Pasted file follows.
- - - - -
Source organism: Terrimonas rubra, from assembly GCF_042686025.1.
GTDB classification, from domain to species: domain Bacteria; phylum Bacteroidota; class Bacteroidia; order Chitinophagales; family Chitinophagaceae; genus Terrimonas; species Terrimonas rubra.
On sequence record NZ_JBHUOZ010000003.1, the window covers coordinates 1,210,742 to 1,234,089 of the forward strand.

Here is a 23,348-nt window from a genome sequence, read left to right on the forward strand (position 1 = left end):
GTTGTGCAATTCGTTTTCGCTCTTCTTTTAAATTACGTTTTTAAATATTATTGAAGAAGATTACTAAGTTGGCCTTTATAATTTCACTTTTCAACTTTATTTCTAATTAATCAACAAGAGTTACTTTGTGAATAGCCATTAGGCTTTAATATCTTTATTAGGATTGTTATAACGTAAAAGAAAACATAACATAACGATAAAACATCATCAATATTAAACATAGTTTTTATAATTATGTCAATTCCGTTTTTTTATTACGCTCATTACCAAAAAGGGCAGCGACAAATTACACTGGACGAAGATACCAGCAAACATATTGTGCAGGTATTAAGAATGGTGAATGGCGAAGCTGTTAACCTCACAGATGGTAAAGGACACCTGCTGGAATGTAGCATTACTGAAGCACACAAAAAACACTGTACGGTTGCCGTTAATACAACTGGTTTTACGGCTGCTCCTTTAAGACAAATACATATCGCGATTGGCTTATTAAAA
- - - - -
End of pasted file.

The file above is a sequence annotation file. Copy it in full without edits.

Source organism: Terrimonas rubra, from assembly GCF_042686025.1.
GTDB classification, from domain to species: domain Bacteria; phylum Bacteroidota; class Bacteroidia; order Chitinophagales; family Chitinophagaceae; genus Terrimonas; species Terrimonas rubra.
On sequence record NZ_JBHUOZ010000003.1, the window covers coordinates 1,210,742 to 1,234,089 of the forward strand.

Here is a 23,348-nt window from a genome sequence, read left to right on the forward strand (position 1 = left end):
GTTGTGCAATTCGTTTTCGCTCTTCTTTTAAATTACGTTTTTAAATATTATTGAAGAAGATTACTAAGTTGGCCTTTATAATTTCACTTTTCAACTTTATTTCTAATTAATCAACAAGAGTTACTTTGTGAATAGCCATTAGGCTTTAATATCTTTATTAGGATTGTTATAACGTAAAAGAAAACATAACATAACGATAAAACATCATCAATATTAAACATAGTTTTTATAATTATGTCAATTCCGTTTTTTTATTACGCTCATTACCAAAAAGGGCAGCGACAAATTACACTGGACGAAGATACCAGCAAACATATTGTGCAGGTATTAAGAATGGTGAATGGCGAAGCTGTTAACCTCACAGATGGTAAAGGACACCTGCTGGAATGTAGCATTACTGAAGCACACAAAAAACACTGTACGGTTGCCGTTAATACAACTGGTTTTACGGCTGCTCCTTTAAGACAAATACATATCGCGATTGGCTTATTAAAA